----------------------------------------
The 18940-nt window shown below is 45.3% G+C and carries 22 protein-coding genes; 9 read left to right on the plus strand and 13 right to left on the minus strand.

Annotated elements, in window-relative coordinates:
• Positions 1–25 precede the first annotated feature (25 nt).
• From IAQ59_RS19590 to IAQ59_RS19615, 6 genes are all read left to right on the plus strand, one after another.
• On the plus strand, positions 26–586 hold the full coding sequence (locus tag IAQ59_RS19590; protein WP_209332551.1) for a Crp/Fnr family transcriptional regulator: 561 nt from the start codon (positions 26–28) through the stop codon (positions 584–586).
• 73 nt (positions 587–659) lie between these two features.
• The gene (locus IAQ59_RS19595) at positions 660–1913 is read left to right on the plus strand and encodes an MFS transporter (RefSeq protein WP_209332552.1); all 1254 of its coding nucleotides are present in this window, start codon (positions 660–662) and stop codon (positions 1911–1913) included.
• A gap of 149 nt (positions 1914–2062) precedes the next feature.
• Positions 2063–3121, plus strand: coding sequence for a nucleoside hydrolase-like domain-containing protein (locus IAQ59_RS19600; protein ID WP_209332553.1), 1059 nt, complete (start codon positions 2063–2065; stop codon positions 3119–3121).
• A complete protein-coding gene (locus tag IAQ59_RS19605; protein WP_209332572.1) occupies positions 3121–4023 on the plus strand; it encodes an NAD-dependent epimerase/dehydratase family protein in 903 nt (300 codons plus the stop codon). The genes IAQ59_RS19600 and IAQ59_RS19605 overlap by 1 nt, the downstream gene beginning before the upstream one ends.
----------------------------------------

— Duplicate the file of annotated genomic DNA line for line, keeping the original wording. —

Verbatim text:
The 18940-nt window shown below is 45.3% G+C and carries 22 protein-coding genes; 9 read left to right on the plus strand and 13 right to left on the minus strand.

Annotated elements, in window-relative coordinates:
• Positions 1–25 precede the first annotated feature (25 nt).
• From IAQ59_RS19590 to IAQ59_RS19615, 6 genes are all read left to right on the plus strand, one after another.
• On the plus strand, positions 26–586 hold the full coding sequence (locus tag IAQ59_RS19590; protein WP_209332551.1) for a Crp/Fnr family transcriptional regulator: 561 nt from the start codon (positions 26–28) through the stop codon (positions 584–586).
• 73 nt (positions 587–659) lie between these two features.
• The gene (locus IAQ59_RS19595) at positions 660–1913 is read left to right on the plus strand and encodes an MFS transporter (RefSeq protein WP_209332552.1); all 1254 of its coding nucleotides are present in this window, start codon (positions 660–662) and stop codon (positions 1911–1913) included.
• A gap of 149 nt (positions 1914–2062) precedes the next feature.
• Positions 2063–3121, plus strand: coding sequence for a nucleoside hydrolase-like domain-containing protein (locus IAQ59_RS19600; protein ID WP_209332553.1), 1059 nt, complete (start codon positions 2063–2065; stop codon positions 3119–3121).
• A complete protein-coding gene (locus tag IAQ59_RS19605; protein WP_209332572.1) occupies positions 3121–4023 on the plus strand; it encodes an NAD-dependent epimerase/dehydratase family protein in 903 nt (300 codons plus the stop codon). The genes IAQ59_RS19600 and IAQ59_RS19605 overlap by 1 nt, the downstream gene beginning before the upstream one ends.